Precision Farming Dealer interviewed 5 farmers from across North America to learn what standards of service and support they get from their precision farming specialists, how much training and education is useful and available and what their biggest point of pain is when integrating precision farming technology into their farm operations.
Q: Define and explain the expectations of a precision farming specialist on your farm today. How do you expect those will change in the future?
Cade Bushnell, Stillman Valley, Ill.: “My expectation of a precision farming specialist is that he pays for himself. The amount of data we’re generating and have generated over the years requires a lot of time and energy from someone to go through. And quite frankly, I don’t do a very good job of it. I’m a farmer because I enjoy raising crops, not because I enjoy sitting at a computer. So my real expectation is that a precision farming specialist is someone who can analyze the data like I would, but actually do it, which I wouldn’t.
“I think the expectations will be changing, though. For one, I’m going to get older. Two, it’s going to change because the way we analyze data is continuing to change. The kinds of data we’re gathering are also changing. For example, down force monitors on planters. That’s data I hadn’t gathered in the past. It may be pertinent in the future, but I’m not sure what I’m going to do with it now. As we move forward, we may be able to understand more of the interrelations between the data we’re gathering and dealers will be able to help make those connections.”
Mark Richards, Dresden, Ont.: “I expect the precision dealer to have knowledge not only on his own equipment brands, but also what else is available. Specifically, if they’re an Ag Leader dealer, I would expect them to at least be aware of what the capabilities are of the GreenStar system or Raven or Trimble. They don’t have to know the intricate details, but they should know how it compares to the services they provide. And they should also be knowledgeable enough to know when their system does not do something as well as another system and admit it. Honesty and integrity are important. I don’t like to hear the words, ‘I’ve never heard that before.’
“There are techs and then there are salespeople, and I think up until now those roles in precision have been somewhat blurred or combined. Don’t send a salesperson to troubleshoot a technical issue. And if you do, make sure they’ve got some technical know-how.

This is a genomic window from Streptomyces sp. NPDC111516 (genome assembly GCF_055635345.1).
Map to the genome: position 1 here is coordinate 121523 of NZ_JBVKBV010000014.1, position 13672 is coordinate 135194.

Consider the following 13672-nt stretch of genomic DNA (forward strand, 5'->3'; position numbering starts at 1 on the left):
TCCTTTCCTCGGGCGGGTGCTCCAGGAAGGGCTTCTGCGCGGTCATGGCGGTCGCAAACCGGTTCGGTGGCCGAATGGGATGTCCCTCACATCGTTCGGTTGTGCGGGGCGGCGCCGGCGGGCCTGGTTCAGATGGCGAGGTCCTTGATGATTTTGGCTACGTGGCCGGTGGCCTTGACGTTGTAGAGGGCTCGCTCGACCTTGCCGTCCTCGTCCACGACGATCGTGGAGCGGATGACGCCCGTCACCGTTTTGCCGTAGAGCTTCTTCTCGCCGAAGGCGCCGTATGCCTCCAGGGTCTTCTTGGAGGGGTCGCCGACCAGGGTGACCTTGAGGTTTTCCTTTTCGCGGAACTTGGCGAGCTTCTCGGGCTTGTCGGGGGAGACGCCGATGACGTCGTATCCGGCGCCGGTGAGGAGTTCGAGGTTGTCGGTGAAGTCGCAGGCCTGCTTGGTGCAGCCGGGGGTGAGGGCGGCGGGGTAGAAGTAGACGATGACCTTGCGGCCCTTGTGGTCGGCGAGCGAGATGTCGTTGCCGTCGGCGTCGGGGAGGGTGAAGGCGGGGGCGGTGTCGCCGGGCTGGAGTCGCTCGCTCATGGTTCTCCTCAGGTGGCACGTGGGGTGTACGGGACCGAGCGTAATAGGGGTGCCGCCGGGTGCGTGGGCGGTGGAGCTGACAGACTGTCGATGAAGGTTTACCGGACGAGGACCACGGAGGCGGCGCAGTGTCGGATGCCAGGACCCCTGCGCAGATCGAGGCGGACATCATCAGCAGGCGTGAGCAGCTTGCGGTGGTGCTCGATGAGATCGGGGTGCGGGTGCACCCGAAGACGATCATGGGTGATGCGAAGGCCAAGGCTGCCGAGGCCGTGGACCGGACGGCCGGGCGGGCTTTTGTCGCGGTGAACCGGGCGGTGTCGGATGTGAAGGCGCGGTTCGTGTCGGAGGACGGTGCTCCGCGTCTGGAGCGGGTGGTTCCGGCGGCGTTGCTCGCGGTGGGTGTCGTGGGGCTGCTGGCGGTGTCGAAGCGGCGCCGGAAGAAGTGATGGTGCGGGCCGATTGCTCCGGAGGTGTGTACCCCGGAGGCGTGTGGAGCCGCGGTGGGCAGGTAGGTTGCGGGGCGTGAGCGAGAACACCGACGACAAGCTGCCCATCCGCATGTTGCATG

“As we go forward, dealers need to have precision specialists who aren’t necessarily a jack of all trades, but a master of at least a few. They have to know their equipment and how it compares to the competition. We use Deere for auto-steer because I have green tractors and the system just plain works. But any time I want to do something else, like variable-rate fertilizer application through a cart or variable-rate planting, I won’t even look at Deere because I know my precision dealer doesn’t know how to tie stuff in. They’ve lost a few thousand dollars in sales because of that.”
Paul Anderson, Coleharbor, N.D.: “My expectation is that the precision specialist will answer the phone or try to get back to me somehow within an hour of when I call.
“I purchased some precision equipment from a dealer and the support I got during the first year to get the section control going was abysmal. I struggled with it for about a week before I got to talk to a junior technician who just read out of the big phone book-sized manual and that was the support I got. Their main AMS techs at that dealership were tied up starting new sprayers for guys so the support I received really disappointed me and I won’t buy from that dealership anymore.
“Phone support should get better, though, over the next couple of years for me. I’ve found a precision specialist who regularly answers his phone, so I feel like I’ve found someone I can rely on now. He’s from a different dealership than where I purchased my last piece of equipment.”
Willis Jepson, Orlinda, Tenn.: “We’re leaning on our suppliers to help us understand where new technology fits into what we’re doing and where there are new opportunities. Right now, there are a lot of opportunities to gather better data. Once I gather that data, I have to get it into usable form. I have to have someone who I feel comfortable with and who I can rely on to take the data and use it to help me make better agronomic decisions and better financial decisions.
“This year, we integrated the Climate FieldView data with our other systems and our dealer helped us get that going. It would have been very difficult to get everything coordinated without him.
“I think the next big thing will be real-time data. Just 20 years ago we began collecting data and that was a big deal. And then 10 or 12 years ago we were able to start really analyzing the data to make agronomic decisions. Most recently, we’ve been using the wireless cloud to have access to the data. In the future, being able to see and analyze data in real-time will be an adjustment that everyone will have to make.”
Bret Margraf, McCutchenville, Ohio: “I expect precision farming specialists to know everything about their product and how their product will mingle with whatever color or brand of equipment that I’m asking them to install it in.
“I think this will change somewhat because of the push for the industry to be more compatible overall. The whole ISOBUS thing has started to change things. What they have to know or are expected to know is changing as a result of that and I think that will continue. The whole goal is the old adage of ‘plug and play.’ Everybody wants to be able to have any company’s stuff, plug it in and be good to go.”